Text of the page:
She was 100 years old when she appeared on The Tonight Show with Jay Leno and shared her secrets for aging well. Since then, Dorothy Custer has celebrated three more birthdays and gone base-jumping, ridden an elephant, and taken a hot air balloon ride. At the end of each experience, her comments are the same. She wishes they had lasted longer. She continues to play the harmonica and seek out new adventures.
When Leno asked Dorothy her secret to longevity, she had only two things to say: Stay positive and exercise every day.
During the 2015 Super Bowl, Dodge aired a commercial that spotlighted another group of centenarians. It was part of celebrating Dodge’s hundredth birthday, but the buzz about the commercials was less about the cars and more about the words of wisdom offered by such experienced humans:
- Live for now.
- Life is good; you make it good.
- There are miracles all around you.
- Always tell the truth.
- Keep your eyes open and sometimes your mouth shut.
- Don’t complain.
- Tell it like it is.
- Hesitate and you lose.
- Never, ever forget where you came from.
At some point in our later years, we shift from being embarrassed to tell our age to proudly proclaiming how long we’ve survived. Centenarians have lived through World Wars, the Great Depression, innovation, globalization, desegregation, Woodstock, and more politicians than they could count. They’ve seen the invention of the telegram, the telephone, and the television. Many learned to ride a horse before they ever drove a car. Most were potty trained in an outhouse. Some of mankind’s greatest accomplishments have happened in their lifetimes: space travel, solar energy, the Internet, microwaves, and penicillin, just to name a few.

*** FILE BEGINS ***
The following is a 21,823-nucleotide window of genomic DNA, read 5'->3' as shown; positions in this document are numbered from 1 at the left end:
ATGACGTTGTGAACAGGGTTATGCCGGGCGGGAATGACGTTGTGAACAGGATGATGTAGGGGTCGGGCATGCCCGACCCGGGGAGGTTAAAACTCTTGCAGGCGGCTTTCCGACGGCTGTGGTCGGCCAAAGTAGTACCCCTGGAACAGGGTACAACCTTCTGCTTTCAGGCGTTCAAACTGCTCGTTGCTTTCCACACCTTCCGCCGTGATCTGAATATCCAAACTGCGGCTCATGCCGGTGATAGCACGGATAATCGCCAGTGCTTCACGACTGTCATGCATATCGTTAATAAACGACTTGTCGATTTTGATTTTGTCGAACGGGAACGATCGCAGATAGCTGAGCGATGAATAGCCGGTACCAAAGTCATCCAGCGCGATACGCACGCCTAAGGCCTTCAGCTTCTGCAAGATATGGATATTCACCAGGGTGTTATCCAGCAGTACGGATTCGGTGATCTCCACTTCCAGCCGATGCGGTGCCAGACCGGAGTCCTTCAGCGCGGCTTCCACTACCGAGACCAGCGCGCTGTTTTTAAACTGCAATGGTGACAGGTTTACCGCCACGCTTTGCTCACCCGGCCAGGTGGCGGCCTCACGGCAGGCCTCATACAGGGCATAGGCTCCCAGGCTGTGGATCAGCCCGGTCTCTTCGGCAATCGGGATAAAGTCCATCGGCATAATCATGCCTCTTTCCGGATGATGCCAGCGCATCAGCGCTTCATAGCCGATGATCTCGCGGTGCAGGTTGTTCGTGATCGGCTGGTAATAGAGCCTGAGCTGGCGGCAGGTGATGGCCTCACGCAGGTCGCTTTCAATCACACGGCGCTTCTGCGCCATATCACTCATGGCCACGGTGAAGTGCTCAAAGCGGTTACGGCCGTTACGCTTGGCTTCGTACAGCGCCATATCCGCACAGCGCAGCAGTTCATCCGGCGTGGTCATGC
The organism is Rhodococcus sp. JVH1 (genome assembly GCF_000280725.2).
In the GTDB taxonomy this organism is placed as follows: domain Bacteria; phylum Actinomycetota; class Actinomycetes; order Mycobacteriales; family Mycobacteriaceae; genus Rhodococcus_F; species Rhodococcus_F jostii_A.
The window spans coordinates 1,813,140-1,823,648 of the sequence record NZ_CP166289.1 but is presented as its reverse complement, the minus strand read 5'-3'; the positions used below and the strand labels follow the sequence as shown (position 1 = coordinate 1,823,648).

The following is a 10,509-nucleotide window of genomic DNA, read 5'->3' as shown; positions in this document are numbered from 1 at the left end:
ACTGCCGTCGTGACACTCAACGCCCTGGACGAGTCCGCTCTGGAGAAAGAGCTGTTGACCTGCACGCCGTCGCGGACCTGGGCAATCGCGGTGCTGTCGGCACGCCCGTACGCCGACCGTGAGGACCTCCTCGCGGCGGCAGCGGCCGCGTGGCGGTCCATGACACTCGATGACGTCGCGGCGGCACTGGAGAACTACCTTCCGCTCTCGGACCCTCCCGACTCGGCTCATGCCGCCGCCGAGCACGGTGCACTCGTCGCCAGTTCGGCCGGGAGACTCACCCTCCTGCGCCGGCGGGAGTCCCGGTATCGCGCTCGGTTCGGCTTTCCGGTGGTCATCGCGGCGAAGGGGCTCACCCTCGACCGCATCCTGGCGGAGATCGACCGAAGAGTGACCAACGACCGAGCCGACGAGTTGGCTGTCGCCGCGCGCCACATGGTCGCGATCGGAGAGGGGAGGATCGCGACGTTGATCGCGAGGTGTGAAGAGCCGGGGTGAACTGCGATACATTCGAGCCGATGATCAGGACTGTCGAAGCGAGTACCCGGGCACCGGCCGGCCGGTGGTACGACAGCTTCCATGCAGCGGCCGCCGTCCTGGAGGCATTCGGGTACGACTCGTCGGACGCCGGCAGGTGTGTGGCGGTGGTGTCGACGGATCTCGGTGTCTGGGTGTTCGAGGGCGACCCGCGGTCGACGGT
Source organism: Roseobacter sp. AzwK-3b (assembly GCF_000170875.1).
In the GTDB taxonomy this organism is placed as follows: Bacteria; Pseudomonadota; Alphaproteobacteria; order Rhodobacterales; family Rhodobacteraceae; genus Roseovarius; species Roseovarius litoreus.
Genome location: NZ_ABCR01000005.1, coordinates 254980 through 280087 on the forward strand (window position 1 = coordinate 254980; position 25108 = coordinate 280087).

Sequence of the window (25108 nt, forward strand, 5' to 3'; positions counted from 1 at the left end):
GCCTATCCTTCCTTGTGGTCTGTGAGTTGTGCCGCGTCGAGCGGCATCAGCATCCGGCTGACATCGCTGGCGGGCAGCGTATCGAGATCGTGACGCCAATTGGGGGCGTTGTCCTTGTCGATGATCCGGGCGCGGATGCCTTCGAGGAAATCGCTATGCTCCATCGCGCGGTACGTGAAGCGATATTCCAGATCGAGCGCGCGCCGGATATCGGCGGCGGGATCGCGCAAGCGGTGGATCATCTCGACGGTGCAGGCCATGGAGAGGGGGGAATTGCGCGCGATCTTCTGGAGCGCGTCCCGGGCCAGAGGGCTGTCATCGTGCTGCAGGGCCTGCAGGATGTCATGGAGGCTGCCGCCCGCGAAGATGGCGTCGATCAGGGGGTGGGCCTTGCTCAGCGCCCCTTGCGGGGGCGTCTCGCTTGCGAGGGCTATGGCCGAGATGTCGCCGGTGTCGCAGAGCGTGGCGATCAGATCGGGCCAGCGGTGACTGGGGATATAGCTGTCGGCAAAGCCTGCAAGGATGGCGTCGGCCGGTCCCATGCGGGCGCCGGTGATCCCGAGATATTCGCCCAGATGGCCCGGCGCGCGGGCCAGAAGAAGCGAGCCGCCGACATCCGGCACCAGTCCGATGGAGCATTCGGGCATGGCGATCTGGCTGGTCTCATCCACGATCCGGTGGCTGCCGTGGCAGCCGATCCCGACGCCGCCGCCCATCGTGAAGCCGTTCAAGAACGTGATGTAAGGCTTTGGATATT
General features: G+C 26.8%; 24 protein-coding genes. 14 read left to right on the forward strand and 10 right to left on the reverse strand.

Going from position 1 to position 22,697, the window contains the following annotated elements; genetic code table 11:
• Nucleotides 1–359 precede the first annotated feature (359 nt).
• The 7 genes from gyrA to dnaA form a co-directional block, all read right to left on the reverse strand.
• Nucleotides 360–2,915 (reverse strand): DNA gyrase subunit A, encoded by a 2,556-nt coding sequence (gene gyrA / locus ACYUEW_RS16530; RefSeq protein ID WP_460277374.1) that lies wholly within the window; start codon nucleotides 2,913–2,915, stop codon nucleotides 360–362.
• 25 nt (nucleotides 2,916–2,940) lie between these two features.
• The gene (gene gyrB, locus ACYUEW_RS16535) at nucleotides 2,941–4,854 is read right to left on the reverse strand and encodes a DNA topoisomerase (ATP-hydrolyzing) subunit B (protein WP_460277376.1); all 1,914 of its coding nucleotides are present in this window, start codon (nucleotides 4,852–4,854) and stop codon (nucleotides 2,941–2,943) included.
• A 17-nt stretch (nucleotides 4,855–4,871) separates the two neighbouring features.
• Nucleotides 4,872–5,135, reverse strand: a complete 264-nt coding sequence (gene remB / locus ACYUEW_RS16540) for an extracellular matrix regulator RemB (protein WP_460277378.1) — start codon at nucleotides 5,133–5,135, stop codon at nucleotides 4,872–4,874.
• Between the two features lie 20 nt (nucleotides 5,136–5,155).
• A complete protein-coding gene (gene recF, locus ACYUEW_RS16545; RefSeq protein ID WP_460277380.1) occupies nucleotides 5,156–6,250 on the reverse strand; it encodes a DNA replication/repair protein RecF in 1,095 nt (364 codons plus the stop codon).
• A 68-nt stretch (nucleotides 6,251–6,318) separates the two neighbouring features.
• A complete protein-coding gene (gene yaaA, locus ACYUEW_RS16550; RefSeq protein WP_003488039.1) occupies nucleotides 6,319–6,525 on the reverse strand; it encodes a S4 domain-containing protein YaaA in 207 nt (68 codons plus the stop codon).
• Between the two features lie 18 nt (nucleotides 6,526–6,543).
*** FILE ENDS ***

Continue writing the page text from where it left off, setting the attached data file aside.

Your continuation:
But when you ask healthy centenarians the lessons they want to share with younger generations, you don’t hear things like “How to recover from an economic recession” or “The value of a diversified stock portfolio” in response. They talk about having a positive attitude.
Living through all the achievements and disasters of their lives is boiled down to the simplest concept. In fact, it’s all recounted in the popular children’s book The Little Engine That Could: I think I can.
More and more scientific studies are discovering the potential of the mind-body connection. Coaches use the strategy to help athletes visualize success before performing in the Olympic games. Business and military leaders place a renewed emphasis on group morale. And child development experts espouse the importance of self-esteem.
While Rene Decartes was speaking of the essence of his existence when he coined the phrase “I think, therefore I am”, he actually addressed a broader meaning. Our thoughts are incredibly powerful.
As geneticists and neuroscientists study the impact of epigenetics on human development, we will gain a greater understanding of the actual power of our thoughts. In the meantime, we would do well to learn from those who have already run the labyrinth of life’s experiences and see the glass as being half full. Because according to them, attitude is everything!